Back in October, the Swedish Academy shook the literary world by granting the Nobel Prize in Literature to Bob Dylan, the U.S. singer-songwriter of "Rainy Day Woman" fame, who originally appeared to snub the award. He's since come around, and now Bob Dylan is finally picking up his Nobel Prize this weekend in Stockholm.
Bob Dylan's Nobel Prize caused a nine-day-long Internet fury. Some in the literary world took Dylan's reticent reaction to his win, including his perceived snub of the December ceremony, as evidence that the Swedish Academy had chosen wrongly in selecting him. There were many who erroneously believed Dylan to be undeserving of the award, presumably because they thought his songwriting did not count as literature, in spite of the fact that the Swedish Academy awarded him the prize for "having created new poetic expressions within great American song tradition." By far the most logical of all the negative responses to Dylan's win was that it would be bad for independent bookstores, who depend on prize-winners to boost their sales figures in the last quarter of each calendar year.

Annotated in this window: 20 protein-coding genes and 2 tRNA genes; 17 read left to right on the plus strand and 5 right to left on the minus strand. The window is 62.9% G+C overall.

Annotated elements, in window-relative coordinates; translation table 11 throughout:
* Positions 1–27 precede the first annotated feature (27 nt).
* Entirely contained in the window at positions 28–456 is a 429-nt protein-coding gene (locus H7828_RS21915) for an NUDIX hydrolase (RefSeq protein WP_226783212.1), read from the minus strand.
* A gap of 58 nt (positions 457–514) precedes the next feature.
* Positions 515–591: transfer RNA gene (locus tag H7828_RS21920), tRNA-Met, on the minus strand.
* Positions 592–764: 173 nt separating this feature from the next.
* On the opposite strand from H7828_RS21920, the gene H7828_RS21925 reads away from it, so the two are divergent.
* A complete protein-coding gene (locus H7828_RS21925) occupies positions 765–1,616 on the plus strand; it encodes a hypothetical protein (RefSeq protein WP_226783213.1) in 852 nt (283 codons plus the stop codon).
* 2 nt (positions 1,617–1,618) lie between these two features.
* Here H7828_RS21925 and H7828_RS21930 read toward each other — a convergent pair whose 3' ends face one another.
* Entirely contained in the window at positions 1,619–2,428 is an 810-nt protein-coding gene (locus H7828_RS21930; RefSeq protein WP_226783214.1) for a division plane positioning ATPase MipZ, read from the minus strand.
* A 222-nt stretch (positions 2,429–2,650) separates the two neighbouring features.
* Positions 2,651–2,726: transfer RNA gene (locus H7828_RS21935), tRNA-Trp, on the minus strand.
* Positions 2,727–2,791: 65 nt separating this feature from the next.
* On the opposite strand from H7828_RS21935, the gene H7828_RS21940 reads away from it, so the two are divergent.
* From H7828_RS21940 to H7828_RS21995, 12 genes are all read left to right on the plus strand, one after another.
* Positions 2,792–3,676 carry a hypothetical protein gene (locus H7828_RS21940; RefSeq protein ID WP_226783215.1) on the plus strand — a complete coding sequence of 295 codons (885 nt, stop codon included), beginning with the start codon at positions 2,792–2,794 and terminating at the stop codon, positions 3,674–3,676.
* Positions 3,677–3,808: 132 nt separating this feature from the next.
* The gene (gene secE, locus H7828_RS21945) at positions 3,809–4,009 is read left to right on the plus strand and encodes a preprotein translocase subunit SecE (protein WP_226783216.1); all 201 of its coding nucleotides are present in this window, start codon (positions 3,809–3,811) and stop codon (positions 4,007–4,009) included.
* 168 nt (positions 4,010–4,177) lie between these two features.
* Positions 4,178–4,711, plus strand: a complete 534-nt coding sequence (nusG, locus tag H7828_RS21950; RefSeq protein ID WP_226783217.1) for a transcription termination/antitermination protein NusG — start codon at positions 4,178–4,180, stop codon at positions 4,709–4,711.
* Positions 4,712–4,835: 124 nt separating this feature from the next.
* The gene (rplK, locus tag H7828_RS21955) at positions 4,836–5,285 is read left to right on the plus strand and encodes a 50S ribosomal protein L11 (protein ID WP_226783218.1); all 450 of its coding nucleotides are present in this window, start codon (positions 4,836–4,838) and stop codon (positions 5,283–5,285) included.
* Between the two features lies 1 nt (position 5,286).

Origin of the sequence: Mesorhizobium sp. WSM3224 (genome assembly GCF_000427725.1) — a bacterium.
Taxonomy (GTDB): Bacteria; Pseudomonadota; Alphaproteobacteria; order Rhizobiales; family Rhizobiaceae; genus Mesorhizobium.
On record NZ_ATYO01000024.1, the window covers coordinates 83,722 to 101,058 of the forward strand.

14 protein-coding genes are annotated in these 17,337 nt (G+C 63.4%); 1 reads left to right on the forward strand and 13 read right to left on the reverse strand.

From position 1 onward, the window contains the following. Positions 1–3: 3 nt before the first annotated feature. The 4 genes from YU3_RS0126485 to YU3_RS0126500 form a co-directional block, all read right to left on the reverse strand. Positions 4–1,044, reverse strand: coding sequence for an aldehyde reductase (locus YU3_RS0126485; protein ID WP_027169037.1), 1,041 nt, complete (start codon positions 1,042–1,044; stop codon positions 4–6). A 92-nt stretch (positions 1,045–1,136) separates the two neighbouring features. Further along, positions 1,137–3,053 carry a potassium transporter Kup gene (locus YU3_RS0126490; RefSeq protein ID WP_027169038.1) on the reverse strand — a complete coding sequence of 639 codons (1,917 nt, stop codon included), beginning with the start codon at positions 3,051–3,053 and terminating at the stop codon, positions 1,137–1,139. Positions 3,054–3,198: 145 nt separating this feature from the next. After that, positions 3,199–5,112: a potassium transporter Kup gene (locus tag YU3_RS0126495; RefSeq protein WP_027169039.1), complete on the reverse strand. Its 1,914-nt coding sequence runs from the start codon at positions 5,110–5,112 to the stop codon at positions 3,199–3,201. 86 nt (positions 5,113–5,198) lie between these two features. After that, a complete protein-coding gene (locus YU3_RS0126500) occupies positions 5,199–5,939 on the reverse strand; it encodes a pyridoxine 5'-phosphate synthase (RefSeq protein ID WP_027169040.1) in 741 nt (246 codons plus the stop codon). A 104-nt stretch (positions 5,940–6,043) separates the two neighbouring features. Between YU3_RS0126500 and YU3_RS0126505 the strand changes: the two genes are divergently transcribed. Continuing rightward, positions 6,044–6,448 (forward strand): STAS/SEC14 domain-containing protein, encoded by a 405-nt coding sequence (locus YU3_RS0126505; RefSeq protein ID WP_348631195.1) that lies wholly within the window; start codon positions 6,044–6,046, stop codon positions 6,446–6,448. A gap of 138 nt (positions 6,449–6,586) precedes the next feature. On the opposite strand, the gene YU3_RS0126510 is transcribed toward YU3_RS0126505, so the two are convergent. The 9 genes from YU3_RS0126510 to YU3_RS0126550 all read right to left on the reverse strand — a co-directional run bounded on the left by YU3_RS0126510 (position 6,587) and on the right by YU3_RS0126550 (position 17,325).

All this is not to say that Dylan had no defenders, however. None other than Stephen King came to his aid when Absurdistan author Gary Shteyngart tried to throw some shade on Dylan's win. The Swedish Academy defended its choice in a press conference, when Academy-member Professor Sara Danius was asked why Dylan deserved to win the Nobel: "Why? Well, of course he does, he just got it."
In a Wednesday blog entry, Danius writes that "the Swedish Academy and Bob Dylan have decided to meet this weekend," when Dylan is giving two concerts in Stockholm. Dylan has requested an intimate ceremony, with only himself and Academy members present, in which he will receive his diploma, medal, and congratulations on the win. The Nobel laureate has yet to meet the lecture requirement that will allow him to keep the $900,000 monetary award, but he has until June 10 to present a lecture in person or on tape. If he does not present a lecture, Dylan will be forced to forfeit his cash winnings, but not his laureateship.